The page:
Say what you will about 2011 in Frankfort; it wasn't boring.
This was the first full year Frankfort Patch covered the community, and while the village wasn't subjected to earthquakes, plague outbreaks or alien invasions, there was certainly enough going on to keep me busy.
I went back through the archives (at my age, I don't trust my memory) and chose the 10 headlines, events and ongoing stories that provided the most impact--and in some cases, drama--in Frankfort.
This school district could fill up the top five spots on its own, given everything that went on this year. Wire to wire, D161 had more unexpected twists and turns than the Viper at Great America, and it's not over yet. Let's run down what's happened so far:
- radically changing the complexion of the board.
- In a controversial final act by the "old board," .
- Pain abruptly retires in May, and human resources and .
- At a finance committee meeting, --either or --in order to make up for a shortfall of approximately $2 million in the 2012-13 budget.
- from the board after she's appointed to the.
- without doing a candidate search or conducting interviews, an action that upsets some board and community members.
It doesn't look like things will be slowing down in 2012. and making budget decisions that could close a school and restructure the district in February.
The decay of the financial empire of William McEnery, owner of Gas City, began at the end of 2010 when . The courts decided the Frankfort-based company needed in order to pay off its debts. That sale--which netted about $135 million--happened in May, with the Frankfort stations being purchased by Speedway. In that same month, , with the highest bidder being McEnery's son, William "Billy" McEnery, the vice president of the ice cream chain.
This has been Frankfort Patch's most viewed story since coming online in November of last year. The article was the perfect encapsulation of two larger stories: 1) the February blizzard that swept through the Chicagoland area and the Midwest, and 2) the continued financial struggles of William McEnery, who owned Green Garden. Late last year, , and against the club.
The indoor golf range, complete with a new dome, .
4. An Influx of New Businesses in Frankfort
The year started out on a less-than-auspicious note with a cluster of businesses closing their doors. But by late spring, the reverse was happening in Frankfort: New shops and restaurants were popping up around the village, including , , , , , , and . And even when one business closed, another was quick to fill the spot, as was the case with for GC Boutique and for Jenny's Steak House.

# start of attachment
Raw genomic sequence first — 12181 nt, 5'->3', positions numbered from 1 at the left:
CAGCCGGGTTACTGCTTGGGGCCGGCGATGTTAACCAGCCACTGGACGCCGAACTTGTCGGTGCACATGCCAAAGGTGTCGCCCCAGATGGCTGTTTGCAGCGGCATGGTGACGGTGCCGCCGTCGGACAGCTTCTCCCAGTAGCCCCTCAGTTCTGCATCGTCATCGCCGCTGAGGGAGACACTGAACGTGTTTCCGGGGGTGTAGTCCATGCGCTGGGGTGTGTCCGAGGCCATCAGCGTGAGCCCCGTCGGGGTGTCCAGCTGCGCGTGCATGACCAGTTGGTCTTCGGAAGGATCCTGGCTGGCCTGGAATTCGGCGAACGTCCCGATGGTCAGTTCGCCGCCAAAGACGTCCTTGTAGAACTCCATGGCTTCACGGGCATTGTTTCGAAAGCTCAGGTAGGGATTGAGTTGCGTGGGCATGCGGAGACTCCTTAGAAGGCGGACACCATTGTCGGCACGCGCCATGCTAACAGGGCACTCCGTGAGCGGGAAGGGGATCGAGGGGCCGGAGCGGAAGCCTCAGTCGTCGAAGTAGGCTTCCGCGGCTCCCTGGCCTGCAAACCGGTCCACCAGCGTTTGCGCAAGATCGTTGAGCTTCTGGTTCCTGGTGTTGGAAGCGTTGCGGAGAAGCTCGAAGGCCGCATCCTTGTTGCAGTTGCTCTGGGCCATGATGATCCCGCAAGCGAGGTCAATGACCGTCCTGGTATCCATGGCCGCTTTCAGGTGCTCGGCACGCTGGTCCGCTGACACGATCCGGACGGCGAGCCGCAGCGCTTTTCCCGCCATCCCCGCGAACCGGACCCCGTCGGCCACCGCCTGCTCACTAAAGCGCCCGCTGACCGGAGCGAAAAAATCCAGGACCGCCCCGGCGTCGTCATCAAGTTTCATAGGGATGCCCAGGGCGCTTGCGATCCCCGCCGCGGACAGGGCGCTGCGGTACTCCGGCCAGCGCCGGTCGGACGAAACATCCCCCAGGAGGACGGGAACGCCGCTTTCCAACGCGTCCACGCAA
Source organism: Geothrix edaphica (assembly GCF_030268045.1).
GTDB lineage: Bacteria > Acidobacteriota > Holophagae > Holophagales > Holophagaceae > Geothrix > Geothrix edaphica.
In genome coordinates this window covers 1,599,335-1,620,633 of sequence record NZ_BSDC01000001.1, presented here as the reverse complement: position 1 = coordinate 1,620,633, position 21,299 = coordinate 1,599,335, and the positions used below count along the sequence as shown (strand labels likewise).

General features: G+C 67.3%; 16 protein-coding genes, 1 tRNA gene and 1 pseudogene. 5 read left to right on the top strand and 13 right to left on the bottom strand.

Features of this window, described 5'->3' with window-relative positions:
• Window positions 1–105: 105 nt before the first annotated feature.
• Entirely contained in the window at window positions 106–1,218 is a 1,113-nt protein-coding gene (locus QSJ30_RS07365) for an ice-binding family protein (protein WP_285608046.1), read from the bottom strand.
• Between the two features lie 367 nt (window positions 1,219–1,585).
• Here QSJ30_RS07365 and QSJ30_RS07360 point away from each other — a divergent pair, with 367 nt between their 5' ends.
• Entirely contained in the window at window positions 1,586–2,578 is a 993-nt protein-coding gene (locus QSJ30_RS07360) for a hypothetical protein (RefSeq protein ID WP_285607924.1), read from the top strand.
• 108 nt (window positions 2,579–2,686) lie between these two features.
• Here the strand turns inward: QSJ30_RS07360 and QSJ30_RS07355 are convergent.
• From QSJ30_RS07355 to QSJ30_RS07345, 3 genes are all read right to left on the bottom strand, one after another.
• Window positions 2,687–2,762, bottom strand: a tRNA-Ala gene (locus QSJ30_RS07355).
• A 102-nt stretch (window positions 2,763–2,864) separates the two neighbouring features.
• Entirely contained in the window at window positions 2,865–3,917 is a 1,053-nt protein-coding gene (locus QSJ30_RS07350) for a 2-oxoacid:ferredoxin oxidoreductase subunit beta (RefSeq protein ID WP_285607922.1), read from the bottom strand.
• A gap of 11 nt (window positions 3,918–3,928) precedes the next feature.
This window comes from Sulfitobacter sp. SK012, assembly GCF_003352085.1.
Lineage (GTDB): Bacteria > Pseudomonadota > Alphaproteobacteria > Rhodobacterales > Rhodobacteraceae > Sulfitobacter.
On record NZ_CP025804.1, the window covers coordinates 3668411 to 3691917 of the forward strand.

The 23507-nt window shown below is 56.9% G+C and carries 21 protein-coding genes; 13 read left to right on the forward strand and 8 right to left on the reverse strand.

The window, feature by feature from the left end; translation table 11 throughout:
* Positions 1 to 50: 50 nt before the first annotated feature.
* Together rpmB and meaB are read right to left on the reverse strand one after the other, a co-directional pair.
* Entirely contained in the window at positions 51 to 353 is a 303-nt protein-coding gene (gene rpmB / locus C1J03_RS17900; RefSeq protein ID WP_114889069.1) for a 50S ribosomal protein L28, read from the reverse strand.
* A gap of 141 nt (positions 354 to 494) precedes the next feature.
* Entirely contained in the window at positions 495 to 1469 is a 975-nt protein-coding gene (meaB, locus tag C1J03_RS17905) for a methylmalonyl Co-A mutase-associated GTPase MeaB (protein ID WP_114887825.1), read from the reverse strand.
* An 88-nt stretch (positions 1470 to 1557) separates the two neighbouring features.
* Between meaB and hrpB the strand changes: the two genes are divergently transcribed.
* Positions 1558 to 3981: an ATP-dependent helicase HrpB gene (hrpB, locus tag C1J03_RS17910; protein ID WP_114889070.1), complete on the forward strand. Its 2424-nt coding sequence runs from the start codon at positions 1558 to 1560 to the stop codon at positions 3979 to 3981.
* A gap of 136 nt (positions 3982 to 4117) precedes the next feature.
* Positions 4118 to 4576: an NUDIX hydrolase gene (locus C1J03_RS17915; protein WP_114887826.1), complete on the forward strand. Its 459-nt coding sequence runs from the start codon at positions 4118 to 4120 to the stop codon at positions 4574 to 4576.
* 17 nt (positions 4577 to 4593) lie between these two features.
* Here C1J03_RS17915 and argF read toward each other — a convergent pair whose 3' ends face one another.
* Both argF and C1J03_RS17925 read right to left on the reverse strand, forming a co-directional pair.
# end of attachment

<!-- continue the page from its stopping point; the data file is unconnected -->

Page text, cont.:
This tragedy topped , and it's worth noting here as well. Patrick Mizwicki's death showed how much this young man meant to the lives of so many people in the Lincoln-Way area.
Here's an example where the community's response to an event was more significant than the event itself. The in-progress burglary that put two schools and a neighborhood in lockdown was resolved fairly quickly with no one hurt. But what was striking was how neighbors and residents used social media (like the Frankfort Patch Facebook page) and the old-fashioned telephone to alert one another of what was going on.
Although Steve Nedzel spent much of his time with the New Lenox-based Lincoln-Way high schools, his death from brain injuries caused by a falling accident was all across the district.
Another tragic accident, made even more so by the details surrounding it, caused the death of just a week after she graduated from Lincoln-Way North High School. The Jeep Cherokee she was riding in was struck by another car going well over the speed limit. the day before what would've been her 18th birthday.
Torrential rain cut a day of the Frankfort Fall Festival short, but that didn't keep people from attending when the sun was out. The village's premiere event broke a single-day attendance record with an estimated 80,000 to 100,000 people showing up in downtown Frankfort on the Sunday of the festival. , but festival officials and vendors were certainly happy with the turnout.
10. and Redistricting
Both these stories have "to be continued" attached to them, as it will be interesting to see how these changes--if they go through, in the case of Frankfort moving into the 1st congressional district--will affect the political landscape.
WHAT DO YOU THINK OF THE LIST? Did we miss an important story? Agree or disagree, tell us in the comments.